Period of life:
Archaeopteryx is the oldest Jurassic period feathered dinosaur. With its blend of avian and reptilian features, it was long viewed as the earliest known bird. It wandered through Germany airspace about 150-145 million years ago. It was the most primitive transitional specimen between non-avian dinosaurs and modern birds.
Archaeopteryx resembled dinosaur and bird biotypology in equal measure. Its size was estimated at 60 centimetres from a beak to the end of a tail and 500-1000 grams weight. Archaeopteryx brain volume studies revealed that it was thrice as much as contemporary reptiles’ brain volume and equal to the modern birds’ brain size.
Remiges (wing flight feathers) flapping motions played crucial role in aerodynamically favorable interaction with airflow. Archeopteryx contour feathers defined the body outline and provided reptile colour and shape. Keel bone and supracoracoideus tendon lack, shoulder joint minor angle alongside with wing loading estimation suggests that the animal’s powered flight differed from most known birds. Only beautifully glide in the air. Hypothetically, it was unable to adequately fly in all directions, but beautifully glide only.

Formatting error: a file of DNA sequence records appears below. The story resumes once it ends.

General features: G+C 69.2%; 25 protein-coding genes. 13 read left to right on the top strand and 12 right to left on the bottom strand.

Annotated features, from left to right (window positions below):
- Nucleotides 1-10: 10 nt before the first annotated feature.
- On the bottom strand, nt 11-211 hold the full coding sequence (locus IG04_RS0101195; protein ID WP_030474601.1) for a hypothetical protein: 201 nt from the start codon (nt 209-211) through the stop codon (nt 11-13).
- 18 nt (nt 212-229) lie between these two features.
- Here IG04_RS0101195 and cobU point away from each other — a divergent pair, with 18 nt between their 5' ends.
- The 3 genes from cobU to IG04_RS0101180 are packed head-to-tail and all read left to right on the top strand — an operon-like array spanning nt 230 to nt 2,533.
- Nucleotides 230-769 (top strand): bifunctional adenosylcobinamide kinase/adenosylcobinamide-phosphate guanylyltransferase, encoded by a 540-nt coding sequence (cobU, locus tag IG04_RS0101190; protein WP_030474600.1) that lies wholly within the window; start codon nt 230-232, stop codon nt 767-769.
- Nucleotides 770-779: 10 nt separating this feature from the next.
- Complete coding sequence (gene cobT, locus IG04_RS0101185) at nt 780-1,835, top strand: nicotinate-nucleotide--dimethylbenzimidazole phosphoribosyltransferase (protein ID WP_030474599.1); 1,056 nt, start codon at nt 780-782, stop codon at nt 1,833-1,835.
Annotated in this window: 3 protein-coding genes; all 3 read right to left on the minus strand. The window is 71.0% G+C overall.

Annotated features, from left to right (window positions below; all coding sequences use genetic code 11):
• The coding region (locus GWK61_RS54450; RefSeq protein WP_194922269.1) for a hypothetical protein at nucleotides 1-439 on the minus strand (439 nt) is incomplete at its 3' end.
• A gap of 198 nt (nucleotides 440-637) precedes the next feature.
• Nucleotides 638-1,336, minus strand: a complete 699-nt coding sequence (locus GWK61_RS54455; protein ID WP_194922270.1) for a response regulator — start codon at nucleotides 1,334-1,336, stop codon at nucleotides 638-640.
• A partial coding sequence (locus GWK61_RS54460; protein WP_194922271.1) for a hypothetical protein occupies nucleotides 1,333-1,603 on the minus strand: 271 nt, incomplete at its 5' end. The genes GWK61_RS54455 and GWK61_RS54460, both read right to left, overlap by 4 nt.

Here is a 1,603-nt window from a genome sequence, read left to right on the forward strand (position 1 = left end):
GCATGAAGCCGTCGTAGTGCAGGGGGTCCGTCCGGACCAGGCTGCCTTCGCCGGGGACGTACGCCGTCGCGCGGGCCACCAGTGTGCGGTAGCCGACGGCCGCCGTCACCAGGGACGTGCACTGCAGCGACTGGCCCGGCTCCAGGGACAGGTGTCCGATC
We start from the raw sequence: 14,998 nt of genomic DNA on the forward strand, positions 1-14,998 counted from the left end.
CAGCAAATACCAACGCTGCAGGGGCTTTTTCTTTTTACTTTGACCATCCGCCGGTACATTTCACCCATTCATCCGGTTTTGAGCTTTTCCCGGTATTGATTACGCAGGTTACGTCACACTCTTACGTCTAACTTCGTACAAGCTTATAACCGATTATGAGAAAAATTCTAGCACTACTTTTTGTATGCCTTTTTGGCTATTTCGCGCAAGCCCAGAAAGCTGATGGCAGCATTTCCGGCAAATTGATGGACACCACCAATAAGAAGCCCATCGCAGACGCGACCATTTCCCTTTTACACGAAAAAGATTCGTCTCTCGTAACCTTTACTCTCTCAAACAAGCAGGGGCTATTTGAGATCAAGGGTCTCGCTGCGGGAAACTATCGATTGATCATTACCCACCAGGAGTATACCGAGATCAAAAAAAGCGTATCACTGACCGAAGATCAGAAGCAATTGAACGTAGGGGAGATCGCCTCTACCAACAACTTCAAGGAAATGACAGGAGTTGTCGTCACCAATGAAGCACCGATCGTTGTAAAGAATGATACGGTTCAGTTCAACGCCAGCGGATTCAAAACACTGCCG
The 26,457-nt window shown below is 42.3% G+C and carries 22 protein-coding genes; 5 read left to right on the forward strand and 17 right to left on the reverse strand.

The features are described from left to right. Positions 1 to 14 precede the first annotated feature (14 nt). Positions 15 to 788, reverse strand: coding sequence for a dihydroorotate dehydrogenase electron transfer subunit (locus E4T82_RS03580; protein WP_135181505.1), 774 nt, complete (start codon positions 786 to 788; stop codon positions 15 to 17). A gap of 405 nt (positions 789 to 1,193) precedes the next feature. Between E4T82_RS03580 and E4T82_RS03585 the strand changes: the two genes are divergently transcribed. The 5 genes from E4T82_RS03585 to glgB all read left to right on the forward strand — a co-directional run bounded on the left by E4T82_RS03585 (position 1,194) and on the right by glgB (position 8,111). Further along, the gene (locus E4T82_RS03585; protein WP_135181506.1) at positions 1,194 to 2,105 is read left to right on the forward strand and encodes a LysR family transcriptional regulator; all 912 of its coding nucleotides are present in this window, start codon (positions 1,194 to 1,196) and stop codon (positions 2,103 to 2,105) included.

Archeopteryx shared many anatomic characters not with birds but with dinosaur’s i.e. pelvic bones position: pubic was directed backwards. Unlike living birds Archaeopteryx had well-developed small sharp teeth and the premaxilla bones were subdivided. Moreover, a beak lack was a dinosaur bad luck. From another side Mother Nature gifted it handsome tail.
Presumably, this flying hybrid inhabited area with trees and shrubs. It was capable of feeding in both shrubs and open ground, as well as along the shores of the lagoon. Descrying acceptable prey reptile snapped it or seized it with huge claws.